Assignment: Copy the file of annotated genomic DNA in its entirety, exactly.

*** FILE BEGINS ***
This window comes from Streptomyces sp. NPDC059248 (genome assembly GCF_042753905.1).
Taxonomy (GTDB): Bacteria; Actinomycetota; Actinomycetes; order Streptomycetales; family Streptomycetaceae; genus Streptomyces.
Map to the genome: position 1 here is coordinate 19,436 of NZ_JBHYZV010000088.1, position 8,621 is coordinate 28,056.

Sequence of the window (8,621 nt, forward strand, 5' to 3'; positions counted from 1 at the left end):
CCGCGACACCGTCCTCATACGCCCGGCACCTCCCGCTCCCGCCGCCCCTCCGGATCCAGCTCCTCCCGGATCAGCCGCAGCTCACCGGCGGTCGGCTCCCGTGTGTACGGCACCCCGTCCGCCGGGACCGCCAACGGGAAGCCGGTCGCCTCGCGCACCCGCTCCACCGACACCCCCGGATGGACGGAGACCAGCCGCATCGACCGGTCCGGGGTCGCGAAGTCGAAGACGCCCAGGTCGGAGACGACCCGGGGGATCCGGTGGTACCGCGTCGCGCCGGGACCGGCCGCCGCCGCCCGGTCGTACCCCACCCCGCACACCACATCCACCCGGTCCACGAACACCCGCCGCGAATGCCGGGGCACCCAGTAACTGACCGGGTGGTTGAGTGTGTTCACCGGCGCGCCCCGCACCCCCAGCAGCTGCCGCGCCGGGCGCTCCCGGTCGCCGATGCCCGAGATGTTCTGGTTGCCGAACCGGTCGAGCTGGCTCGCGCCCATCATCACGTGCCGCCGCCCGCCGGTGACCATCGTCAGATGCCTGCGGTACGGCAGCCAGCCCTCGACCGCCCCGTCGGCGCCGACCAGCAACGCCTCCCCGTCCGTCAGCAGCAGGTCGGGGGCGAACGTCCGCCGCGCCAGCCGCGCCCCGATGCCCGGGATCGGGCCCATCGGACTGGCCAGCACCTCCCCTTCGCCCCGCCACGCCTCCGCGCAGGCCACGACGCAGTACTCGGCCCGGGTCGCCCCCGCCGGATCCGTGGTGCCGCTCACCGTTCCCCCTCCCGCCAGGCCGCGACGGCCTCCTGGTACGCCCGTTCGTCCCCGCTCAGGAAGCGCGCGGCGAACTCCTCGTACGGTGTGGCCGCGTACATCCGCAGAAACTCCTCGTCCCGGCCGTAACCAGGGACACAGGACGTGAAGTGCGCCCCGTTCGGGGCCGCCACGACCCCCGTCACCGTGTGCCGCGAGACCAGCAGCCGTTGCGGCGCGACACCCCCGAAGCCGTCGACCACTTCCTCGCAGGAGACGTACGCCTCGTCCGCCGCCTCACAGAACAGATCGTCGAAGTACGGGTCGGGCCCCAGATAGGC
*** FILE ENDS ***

This window comes from Streptomyces sp. NPDC059248 (genome assembly GCF_042753905.1).
Taxonomy (GTDB): Bacteria; Actinomycetota; Actinomycetes; order Streptomycetales; family Streptomycetaceae; genus Streptomyces.
Map to the genome: position 1 here is coordinate 19,436 of NZ_JBHYZV010000088.1, position 8,621 is coordinate 28,056.

Sequence of the window (8,621 nt, forward strand, 5' to 3'; positions counted from 1 at the left end):
CCGCGACACCGTCCTCATACGCCCGGCACCTCCCGCTCCCGCCGCCCCTCCGGATCCAGCTCCTCCCGGATCAGCCGCAGCTCACCGGCGGTCGGCTCCCGTGTGTACGGCACCCCGTCCGCCGGGACCGCCAACGGGAAGCCGGTCGCCTCGCGCACCCGCTCCACCGACACCCCCGGATGGACGGAGACCAGCCGCATCGACCGGTCCGGGGTCGCGAAGTCGAAGACGCCCAGGTCGGAGACGACCCGGGGGATCCGGTGGTACCGCGTCGCGCCGGGACCGGCCGCCGCCGCCCGGTCGTACCCCACCCCGCACACCACATCCACCCGGTCCACGAACACCCGCCGCGAATGCCGGGGCACCCAGTAACTGACCGGGTGGTTGAGTGTGTTCACCGGCGCGCCCCGCACCCCCAGCAGCTGCCGCGCCGGGCGCTCCCGGTCGCCGATGCCCGAGATGTTCTGGTTGCCGAACCGGTCGAGCTGGCTCGCGCCCATCATCACGTGCCGCCGCCCGCCGGTGACCATCGTCAGATGCCTGCGGTACGGCAGCCAGCCCTCGACCGCCCCGTCGGCGCCGACCAGCAACGCCTCCCCGTCCGTCAGCAGCAGGTCGGGGGCGAACGTCCGCCGCGCCAGCCGCGCCCCGATGCCCGGGATCGGGCCCATCGGACTGGCCAGCACCTCCCCTTCGCCCCGCCACGCCTCCGCGCAGGCCACGACGCAGTACTCGGCCCGGGTCGCCCCCGCCGGATCCGTGGTGCCGCTCACCGTTCCCCCTCCCGCCAGGCCGCGACGGCCTCCTGGTACGCCCGTTCGTCCCCGCTCAGGAAGCGCGCGGCGAACTCCTCGTACGGTGTGGCCGCGTACATCCGCAGAAACTCCTCGTCCCGGCCGTAACCAGGGACACAGGACGTGAAGTGCGCCCCGTTCGGGGCCGCCACGACCCCCGTCACCGTGTGCCGCGAGACCAGCAGCCGTTGCGGCGCGACACCCCCGAAGCCGTCGACCACTTCCTCGCAGGAGACGTACGCCTCGTCCGCCGCCTCACAGAACAGATCGTCGAAGTACGGGTCGGGCCCCAGATAGGC